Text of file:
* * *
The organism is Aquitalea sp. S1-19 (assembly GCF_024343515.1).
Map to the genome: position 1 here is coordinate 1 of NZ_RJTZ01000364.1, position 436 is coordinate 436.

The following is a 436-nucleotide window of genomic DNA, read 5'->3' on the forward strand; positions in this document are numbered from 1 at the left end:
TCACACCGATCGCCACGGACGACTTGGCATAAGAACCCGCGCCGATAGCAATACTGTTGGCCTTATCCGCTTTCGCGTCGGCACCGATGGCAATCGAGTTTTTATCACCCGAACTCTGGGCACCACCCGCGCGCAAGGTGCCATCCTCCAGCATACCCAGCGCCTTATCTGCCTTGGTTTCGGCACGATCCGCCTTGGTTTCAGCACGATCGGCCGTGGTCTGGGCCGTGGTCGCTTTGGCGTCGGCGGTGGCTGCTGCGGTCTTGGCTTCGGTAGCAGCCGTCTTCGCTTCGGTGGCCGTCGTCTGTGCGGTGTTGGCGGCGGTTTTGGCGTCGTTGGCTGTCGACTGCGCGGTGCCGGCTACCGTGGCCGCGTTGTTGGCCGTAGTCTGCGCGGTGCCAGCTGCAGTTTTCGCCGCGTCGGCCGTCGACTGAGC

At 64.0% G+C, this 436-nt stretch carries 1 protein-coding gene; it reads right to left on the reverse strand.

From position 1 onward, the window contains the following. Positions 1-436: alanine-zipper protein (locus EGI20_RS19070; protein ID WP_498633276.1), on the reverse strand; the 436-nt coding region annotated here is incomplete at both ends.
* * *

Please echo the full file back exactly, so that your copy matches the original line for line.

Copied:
The organism is Aquitalea sp. S1-19 (assembly GCF_024343515.1).
Map to the genome: position 1 here is coordinate 1 of NZ_RJTZ01000364.1, position 436 is coordinate 436.

The following is a 436-nucleotide window of genomic DNA, read 5'->3' on the forward strand; positions in this document are numbered from 1 at the left end:
TCACACCGATCGCCACGGACGACTTGGCATAAGAACCCGCGCCGATAGCAATACTGTTGGCCTTATCCGCTTTCGCGTCGGCACCGATGGCAATCGAGTTTTTATCACCCGAACTCTGGGCACCACCCGCGCGCAAGGTGCCATCCTCCAGCATACCCAGCGCCTTATCTGCCTTGGTTTCGGCACGATCCGCCTTGGTTTCAGCACGATCGGCCGTGGTCTGGGCCGTGGTCGCTTTGGCGTCGGCGGTGGCTGCTGCGGTCTTGGCTTCGGTAGCAGCCGTCTTCGCTTCGGTGGCCGTCGTCTGTGCGGTGTTGGCGGCGGTTTTGGCGTCGTTGGCTGTCGACTGCGCGGTGCCGGCTACCGTGGCCGCGTTGTTGGCCGTAGTCTGCGCGGTGCCAGCTGCAGTTTTCGCCGCGTCGGCCGTCGACTGAGC

At 64.0% G+C, this 436-nt stretch carries 1 protein-coding gene; it reads right to left on the reverse strand.

From position 1 onward, the window contains the following. Positions 1-436: alanine-zipper protein (locus EGI20_RS19070; protein ID WP_498633276.1), on the reverse strand; the 436-nt coding region annotated here is incomplete at both ends.